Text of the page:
New SVM tool could be a game-changer for measuring social vulnerability in healthcare

Research just released in the August, 2023 edition of the journal HEALTH SERVICES RESEARCH demonstrates a new tool called Social Vulnerability Metric (SVM). The research shows that this new tool, utilizing zip-code level data and Multidimensional Item Response Theory (MIRT), appears to offer meaningful improvement over existing SDoH composite measures.

The shocking headline today is that life expectancy in the US has declined for the third year in a row, driven by “deaths of despair” from drug overdoses, suicides, and alcoholism among less educated middle-aged Americans. At the same time, the gaps in life expectancy between the most and least advantaged communities have widened dramatically.

A systematic review of the literature describing “the construction of geographic indices of socioeconomic disadvantage” shows that for many years, the US is behind European nations to accurately demonstrate high need populations. These alarming trends highlight the urgent need for policy makers and health systems to accurately identify and assist the most socially vulnerable populations being left behind. But the current methods may be missing the mark.

In the research, the SVM tool provided a more precise measurement of social vulnerability—across geographic areas and health metrics. And the new tool excludes race or ethnicity in both its model creation and scoring.

According to the study:

“Race and ethnicity are not a part of the SVM score. However, this is also a strength of the SVM when assessing SDoH. Given the high level of collinearity between health-related social needs and race/ethnicity, the SVM was developed to be a metric that could focus specifically on SDoH independently of race/ethnicity.”
  •  The widely used Social Vulnerability Index (SVI) from the CDC explains only 12% of differences in death rates across US counties. But the researchers demonstrated the Social Vulnerability Metric (SVM) boosting its metric correlation to 46% – nearly a four-fold increase! 
More specifics on the all-cause age-adjusted mortality results are here.


Social Vulnerability Metric (SVM) and the Center for Disease Control and Prevention Social Vulnerability Index correlations with all-cause age-adjusted mortality. r, correlation coefficient; SVI, Social Vulnerability Index; SVM, Social Vulnerability Metric. Centers for Disease Control and Prevention Wide-ranging Online Data for Epidemiologic Research data all-cause age-adjusted mortality.


Summary of how the SVM was developed and validated:

•  The SVM was derived from 94 social determinants of health (SDoH) variables in the AHRQ SDoH Database spanning 5 key domains: demographic, education, economic, infrastructure, and healthcare.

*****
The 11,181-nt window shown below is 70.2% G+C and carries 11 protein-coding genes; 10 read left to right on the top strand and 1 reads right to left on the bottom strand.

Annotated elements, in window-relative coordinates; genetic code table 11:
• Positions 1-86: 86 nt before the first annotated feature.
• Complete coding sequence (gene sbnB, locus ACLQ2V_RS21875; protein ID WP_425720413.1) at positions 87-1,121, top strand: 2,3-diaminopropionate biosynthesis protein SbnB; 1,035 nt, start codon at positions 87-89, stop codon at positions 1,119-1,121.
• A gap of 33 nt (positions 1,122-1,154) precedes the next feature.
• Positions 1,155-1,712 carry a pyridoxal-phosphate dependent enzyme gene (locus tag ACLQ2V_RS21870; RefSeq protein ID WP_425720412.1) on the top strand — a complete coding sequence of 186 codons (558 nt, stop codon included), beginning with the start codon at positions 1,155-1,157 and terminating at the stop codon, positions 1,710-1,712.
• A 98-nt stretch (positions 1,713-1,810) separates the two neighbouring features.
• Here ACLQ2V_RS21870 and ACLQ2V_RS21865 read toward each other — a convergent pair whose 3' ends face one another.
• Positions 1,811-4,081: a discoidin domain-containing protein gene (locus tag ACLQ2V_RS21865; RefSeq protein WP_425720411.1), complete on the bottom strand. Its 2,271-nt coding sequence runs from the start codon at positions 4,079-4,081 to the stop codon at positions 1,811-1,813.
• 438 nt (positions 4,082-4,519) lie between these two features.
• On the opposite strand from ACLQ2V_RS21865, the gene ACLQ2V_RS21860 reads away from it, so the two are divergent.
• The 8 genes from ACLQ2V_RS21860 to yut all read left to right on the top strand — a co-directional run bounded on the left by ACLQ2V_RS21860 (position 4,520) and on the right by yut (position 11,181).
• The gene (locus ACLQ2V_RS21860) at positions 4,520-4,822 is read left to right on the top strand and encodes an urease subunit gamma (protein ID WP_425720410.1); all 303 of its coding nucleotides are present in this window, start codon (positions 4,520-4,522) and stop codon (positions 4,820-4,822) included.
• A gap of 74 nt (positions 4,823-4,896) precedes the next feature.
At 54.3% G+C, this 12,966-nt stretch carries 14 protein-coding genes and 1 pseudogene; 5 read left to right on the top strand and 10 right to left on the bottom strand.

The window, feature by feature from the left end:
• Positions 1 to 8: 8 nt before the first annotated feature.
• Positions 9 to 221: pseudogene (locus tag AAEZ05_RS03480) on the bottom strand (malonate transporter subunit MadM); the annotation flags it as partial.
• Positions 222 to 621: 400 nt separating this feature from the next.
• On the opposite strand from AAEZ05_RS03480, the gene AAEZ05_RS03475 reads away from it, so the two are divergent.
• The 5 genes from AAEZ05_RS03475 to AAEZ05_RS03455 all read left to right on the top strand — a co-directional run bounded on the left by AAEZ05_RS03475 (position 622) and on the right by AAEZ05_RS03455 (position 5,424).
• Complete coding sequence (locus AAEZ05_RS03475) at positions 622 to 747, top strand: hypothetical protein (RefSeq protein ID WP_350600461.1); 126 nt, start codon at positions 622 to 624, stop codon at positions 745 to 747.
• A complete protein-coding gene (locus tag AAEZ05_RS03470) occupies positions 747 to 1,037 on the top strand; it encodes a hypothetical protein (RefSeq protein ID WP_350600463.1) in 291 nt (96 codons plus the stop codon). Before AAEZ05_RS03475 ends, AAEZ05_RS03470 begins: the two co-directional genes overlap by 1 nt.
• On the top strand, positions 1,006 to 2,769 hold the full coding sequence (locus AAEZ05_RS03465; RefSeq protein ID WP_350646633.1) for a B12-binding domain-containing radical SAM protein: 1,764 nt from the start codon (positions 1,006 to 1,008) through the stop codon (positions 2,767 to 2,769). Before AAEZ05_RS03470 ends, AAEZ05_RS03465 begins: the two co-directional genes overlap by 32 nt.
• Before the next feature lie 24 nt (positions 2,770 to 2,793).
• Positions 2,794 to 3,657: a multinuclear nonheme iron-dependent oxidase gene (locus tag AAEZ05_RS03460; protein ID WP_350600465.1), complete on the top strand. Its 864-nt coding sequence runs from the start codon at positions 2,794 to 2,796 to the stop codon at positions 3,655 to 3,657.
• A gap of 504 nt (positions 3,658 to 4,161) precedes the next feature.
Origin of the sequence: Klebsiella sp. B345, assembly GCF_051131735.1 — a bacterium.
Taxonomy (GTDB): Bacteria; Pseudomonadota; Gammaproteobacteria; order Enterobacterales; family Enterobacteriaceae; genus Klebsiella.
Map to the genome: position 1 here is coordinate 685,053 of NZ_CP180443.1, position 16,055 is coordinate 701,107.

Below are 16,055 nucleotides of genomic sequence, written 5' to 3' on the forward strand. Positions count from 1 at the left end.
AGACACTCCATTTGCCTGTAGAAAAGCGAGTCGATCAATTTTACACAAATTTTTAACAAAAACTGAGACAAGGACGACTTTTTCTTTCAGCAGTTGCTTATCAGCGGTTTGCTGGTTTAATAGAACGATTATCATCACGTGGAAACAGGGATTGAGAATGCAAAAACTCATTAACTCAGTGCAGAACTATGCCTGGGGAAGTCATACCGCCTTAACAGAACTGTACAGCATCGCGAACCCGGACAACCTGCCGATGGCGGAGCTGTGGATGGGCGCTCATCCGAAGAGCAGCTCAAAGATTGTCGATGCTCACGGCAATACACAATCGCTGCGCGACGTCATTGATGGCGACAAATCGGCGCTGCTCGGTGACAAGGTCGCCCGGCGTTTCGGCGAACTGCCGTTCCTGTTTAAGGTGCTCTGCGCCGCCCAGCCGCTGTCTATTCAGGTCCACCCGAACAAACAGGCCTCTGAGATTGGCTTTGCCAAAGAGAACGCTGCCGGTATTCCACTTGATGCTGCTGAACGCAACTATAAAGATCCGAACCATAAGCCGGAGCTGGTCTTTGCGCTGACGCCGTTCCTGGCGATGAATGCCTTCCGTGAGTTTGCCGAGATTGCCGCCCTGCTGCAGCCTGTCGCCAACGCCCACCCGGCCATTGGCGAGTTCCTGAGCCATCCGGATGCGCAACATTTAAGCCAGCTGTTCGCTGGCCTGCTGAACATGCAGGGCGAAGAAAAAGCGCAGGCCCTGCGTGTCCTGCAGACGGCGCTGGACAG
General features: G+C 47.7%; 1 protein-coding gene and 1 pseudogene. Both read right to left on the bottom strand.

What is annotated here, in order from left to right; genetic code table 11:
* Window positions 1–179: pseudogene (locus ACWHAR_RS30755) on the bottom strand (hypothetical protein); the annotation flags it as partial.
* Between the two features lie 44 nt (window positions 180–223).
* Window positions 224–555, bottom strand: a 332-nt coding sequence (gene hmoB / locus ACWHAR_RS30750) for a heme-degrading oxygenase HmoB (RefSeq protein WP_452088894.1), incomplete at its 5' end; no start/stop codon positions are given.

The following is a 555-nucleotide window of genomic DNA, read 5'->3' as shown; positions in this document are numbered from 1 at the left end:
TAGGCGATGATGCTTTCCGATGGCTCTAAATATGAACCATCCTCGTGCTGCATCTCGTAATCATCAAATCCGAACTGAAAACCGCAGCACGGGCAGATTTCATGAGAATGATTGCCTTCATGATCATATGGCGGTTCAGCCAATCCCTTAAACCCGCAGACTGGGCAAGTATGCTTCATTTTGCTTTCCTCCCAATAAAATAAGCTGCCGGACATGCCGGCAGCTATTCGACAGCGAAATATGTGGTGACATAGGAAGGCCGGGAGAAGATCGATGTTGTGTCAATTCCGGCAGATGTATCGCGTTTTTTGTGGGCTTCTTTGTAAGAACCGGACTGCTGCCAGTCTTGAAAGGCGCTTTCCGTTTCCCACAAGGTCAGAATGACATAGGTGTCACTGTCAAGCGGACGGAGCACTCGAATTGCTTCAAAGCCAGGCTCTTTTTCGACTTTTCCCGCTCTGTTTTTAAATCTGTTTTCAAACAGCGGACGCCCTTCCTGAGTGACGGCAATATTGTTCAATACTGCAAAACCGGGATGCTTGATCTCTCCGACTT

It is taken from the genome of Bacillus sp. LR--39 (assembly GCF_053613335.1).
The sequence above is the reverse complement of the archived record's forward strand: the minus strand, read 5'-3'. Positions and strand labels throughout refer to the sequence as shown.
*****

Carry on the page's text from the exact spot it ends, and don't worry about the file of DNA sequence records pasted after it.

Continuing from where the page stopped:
•  It was constructed using a multivariate item response theory (MIRT) model called the bifactor model, which allows integrating multiple factors relevant to SDoH into a single overall score. And unlike the SVI and its measures —such as Area Deprivation Index (ADI)—it does not give equal weight to all variables

•  The model was calibrated using data on over 33,000 zip code tabulation areas (ZCTAs) in the US.  

•  The final calibrated model included 24 SDoH variables with factor loadings indicating their correlation with overall social vulnerability.

•  The SVM score represents the primary dimension integrating all the SDoH factors and subdomains. Higher scores indicate greater social vulnerability.

•  The SVM was validated by testing its association with county-level mortality data and zip code-level COVID-19 and asthma outcomes in multiple states.


The authors share that by using Zip Code Tabulation Area (ZCTA), the SVM provides an estimate of social determinants of health that can be determined as a single score. It allows for more precise measurement of disadvantage/vulnerability.

More accurate tools to identify high-risk groups will serve to strengthen health equity and drive those most vulnerable to community resources. SDoH measurament is extremely important for understanding health disparities, developing effective interventions, and improving research.

The SVM shows promise to provide a major leap forward, but also reveals how far we still have to go. Nearly half of differences in health outcomes remain unexplained, suggesting there are critical social factors we still don’t measure well.

As policy makers and health systems work urgently to tackle worsening health inequities, they need the best possible data. We cannot afford to leave people behind simply because we failed to see them. 

ABOUT:   Steve Ambrose helps healthcare and health IT clients by improving target market awareness through senior-level content creation and strategy. His written, video, and audio content assets have been recommended by C-suite leaders and help companies in their sales, marketing, and product efforts.

Learn more how he helps clients here.

Reach him at: steveambroseUCLA[at]

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